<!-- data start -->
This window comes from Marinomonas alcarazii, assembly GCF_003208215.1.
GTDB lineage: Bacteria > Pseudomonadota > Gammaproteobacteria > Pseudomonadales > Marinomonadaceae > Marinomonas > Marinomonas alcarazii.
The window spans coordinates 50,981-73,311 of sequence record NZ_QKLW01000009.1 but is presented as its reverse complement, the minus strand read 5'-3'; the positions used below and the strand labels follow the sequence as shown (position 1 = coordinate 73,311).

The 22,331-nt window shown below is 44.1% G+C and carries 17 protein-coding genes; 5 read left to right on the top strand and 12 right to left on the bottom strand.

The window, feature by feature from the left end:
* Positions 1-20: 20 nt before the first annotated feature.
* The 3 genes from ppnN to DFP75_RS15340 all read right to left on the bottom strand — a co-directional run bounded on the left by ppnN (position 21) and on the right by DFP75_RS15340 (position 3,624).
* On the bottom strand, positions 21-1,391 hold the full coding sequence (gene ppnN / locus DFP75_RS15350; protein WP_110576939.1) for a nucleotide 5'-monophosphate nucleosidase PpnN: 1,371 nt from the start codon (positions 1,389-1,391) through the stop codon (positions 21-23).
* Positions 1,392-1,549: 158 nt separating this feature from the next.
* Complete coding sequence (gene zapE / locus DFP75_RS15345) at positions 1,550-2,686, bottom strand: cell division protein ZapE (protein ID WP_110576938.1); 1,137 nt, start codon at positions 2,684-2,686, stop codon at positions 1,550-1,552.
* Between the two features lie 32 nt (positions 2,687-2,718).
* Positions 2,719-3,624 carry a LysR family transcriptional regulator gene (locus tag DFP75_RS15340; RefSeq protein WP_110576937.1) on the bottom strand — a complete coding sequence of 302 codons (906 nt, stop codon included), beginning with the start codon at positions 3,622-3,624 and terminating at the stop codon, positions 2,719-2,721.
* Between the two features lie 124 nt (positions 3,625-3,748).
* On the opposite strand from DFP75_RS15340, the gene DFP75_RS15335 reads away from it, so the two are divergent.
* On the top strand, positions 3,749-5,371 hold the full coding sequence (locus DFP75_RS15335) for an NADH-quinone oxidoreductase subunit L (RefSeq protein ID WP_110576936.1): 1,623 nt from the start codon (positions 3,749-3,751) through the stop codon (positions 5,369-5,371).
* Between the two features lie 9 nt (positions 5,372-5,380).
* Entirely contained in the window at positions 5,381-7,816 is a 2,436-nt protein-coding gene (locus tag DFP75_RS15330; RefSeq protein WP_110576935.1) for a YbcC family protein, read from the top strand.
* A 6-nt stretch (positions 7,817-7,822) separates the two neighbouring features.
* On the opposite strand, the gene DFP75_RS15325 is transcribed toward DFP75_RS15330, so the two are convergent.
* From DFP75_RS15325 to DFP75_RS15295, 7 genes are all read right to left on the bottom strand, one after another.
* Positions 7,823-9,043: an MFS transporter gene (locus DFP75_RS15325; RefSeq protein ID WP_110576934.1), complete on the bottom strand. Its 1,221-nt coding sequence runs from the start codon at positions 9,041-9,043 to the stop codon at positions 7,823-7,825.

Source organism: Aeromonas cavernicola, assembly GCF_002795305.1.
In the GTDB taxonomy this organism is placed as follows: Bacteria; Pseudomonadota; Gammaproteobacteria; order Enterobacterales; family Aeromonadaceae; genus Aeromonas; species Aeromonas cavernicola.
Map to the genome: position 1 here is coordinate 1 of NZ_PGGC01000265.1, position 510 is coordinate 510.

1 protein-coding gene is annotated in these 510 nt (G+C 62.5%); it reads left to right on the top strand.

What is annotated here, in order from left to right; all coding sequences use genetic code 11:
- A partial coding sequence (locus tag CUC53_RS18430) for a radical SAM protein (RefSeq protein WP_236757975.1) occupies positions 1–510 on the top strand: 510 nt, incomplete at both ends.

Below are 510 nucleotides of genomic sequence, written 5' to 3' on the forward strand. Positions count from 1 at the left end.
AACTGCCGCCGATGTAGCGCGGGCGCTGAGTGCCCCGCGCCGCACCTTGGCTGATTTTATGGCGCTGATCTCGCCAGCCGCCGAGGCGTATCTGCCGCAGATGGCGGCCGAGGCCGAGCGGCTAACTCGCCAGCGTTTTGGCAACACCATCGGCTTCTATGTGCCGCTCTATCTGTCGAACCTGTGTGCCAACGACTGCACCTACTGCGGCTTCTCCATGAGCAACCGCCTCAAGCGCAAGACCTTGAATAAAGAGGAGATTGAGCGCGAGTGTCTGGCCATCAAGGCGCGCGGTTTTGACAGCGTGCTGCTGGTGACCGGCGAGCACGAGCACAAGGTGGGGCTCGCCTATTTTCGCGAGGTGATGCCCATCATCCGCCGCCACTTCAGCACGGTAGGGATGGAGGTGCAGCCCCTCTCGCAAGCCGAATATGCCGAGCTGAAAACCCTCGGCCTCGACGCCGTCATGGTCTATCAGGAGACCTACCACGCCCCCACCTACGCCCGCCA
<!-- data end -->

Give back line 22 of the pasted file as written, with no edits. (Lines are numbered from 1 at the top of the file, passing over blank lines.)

Source organism: Aeromonas cavernicola, assembly GCF_002795305.1.